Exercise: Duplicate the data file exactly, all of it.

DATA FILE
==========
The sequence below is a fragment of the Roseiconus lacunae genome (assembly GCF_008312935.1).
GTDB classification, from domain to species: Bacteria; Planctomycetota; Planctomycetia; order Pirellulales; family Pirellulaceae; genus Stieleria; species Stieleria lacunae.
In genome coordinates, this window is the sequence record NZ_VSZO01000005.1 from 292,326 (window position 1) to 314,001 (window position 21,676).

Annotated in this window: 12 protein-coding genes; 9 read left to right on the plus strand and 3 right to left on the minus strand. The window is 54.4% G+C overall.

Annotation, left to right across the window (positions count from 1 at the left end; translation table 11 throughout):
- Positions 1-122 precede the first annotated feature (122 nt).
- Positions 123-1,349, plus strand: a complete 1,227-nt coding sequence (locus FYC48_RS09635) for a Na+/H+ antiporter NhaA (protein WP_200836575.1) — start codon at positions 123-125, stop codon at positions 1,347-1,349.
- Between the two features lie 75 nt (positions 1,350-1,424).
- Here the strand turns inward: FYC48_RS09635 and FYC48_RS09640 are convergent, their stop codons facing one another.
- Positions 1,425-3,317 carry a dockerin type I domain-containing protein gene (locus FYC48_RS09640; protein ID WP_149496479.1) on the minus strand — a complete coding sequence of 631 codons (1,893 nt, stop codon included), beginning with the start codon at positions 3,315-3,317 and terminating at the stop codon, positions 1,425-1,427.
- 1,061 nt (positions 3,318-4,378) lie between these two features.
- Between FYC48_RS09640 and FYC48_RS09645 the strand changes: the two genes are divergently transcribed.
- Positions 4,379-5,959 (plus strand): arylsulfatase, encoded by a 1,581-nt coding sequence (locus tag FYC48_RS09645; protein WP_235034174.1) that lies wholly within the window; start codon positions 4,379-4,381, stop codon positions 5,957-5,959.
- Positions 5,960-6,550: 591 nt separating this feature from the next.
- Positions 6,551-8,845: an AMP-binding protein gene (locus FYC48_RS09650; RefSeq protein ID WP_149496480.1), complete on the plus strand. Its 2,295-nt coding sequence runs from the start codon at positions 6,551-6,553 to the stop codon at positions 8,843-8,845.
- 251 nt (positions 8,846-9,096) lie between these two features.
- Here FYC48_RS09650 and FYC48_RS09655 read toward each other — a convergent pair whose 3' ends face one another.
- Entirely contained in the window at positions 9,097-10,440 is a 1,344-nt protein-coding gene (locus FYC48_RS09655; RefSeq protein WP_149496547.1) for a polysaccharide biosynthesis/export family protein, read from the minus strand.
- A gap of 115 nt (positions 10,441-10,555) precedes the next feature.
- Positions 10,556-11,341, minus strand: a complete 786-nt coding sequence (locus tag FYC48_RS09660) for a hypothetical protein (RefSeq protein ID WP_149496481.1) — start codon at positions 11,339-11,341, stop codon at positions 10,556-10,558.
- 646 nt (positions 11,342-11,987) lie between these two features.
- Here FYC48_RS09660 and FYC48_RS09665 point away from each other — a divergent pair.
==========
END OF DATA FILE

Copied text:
The sequence below is a fragment of the Roseiconus lacunae genome (assembly GCF_008312935.1).
GTDB classification, from domain to species: Bacteria; Planctomycetota; Planctomycetia; order Pirellulales; family Pirellulaceae; genus Stieleria; species Stieleria lacunae.
In genome coordinates, this window is the sequence record NZ_VSZO01000005.1 from 292,326 (window position 1) to 314,001 (window position 21,676).

Annotated in this window: 12 protein-coding genes; 9 read left to right on the plus strand and 3 right to left on the minus strand. The window is 54.4% G+C overall.

Annotation, left to right across the window (positions count from 1 at the left end; translation table 11 throughout):
- Positions 1-122 precede the first annotated feature (122 nt).
- Positions 123-1,349, plus strand: a complete 1,227-nt coding sequence (locus FYC48_RS09635) for a Na+/H+ antiporter NhaA (protein WP_200836575.1) — start codon at positions 123-125, stop codon at positions 1,347-1,349.
- Between the two features lie 75 nt (positions 1,350-1,424).
- Here the strand turns inward: FYC48_RS09635 and FYC48_RS09640 are convergent, their stop codons facing one another.
- Positions 1,425-3,317 carry a dockerin type I domain-containing protein gene (locus FYC48_RS09640; protein ID WP_149496479.1) on the minus strand — a complete coding sequence of 631 codons (1,893 nt, stop codon included), beginning with the start codon at positions 3,315-3,317 and terminating at the stop codon, positions 1,425-1,427.
- 1,061 nt (positions 3,318-4,378) lie between these two features.
- Between FYC48_RS09640 and FYC48_RS09645 the strand changes: the two genes are divergently transcribed.
- Positions 4,379-5,959 (plus strand): arylsulfatase, encoded by a 1,581-nt coding sequence (locus tag FYC48_RS09645; protein WP_235034174.1) that lies wholly within the window; start codon positions 4,379-4,381, stop codon positions 5,957-5,959.
- Positions 5,960-6,550: 591 nt separating this feature from the next.
- Positions 6,551-8,845: an AMP-binding protein gene (locus FYC48_RS09650; RefSeq protein ID WP_149496480.1), complete on the plus strand. Its 2,295-nt coding sequence runs from the start codon at positions 6,551-6,553 to the stop codon at positions 8,843-8,845.
- 251 nt (positions 8,846-9,096) lie between these two features.
- Here FYC48_RS09650 and FYC48_RS09655 read toward each other — a convergent pair whose 3' ends face one another.
- Entirely contained in the window at positions 9,097-10,440 is a 1,344-nt protein-coding gene (locus FYC48_RS09655; RefSeq protein WP_149496547.1) for a polysaccharide biosynthesis/export family protein, read from the minus strand.
- A gap of 115 nt (positions 10,441-10,555) precedes the next feature.
- Positions 10,556-11,341, minus strand: a complete 786-nt coding sequence (locus tag FYC48_RS09660) for a hypothetical protein (RefSeq protein ID WP_149496481.1) — start codon at positions 11,339-11,341, stop codon at positions 10,556-10,558.
- 646 nt (positions 11,342-11,987) lie between these two features.
- Here FYC48_RS09660 and FYC48_RS09665 point away from each other — a divergent pair.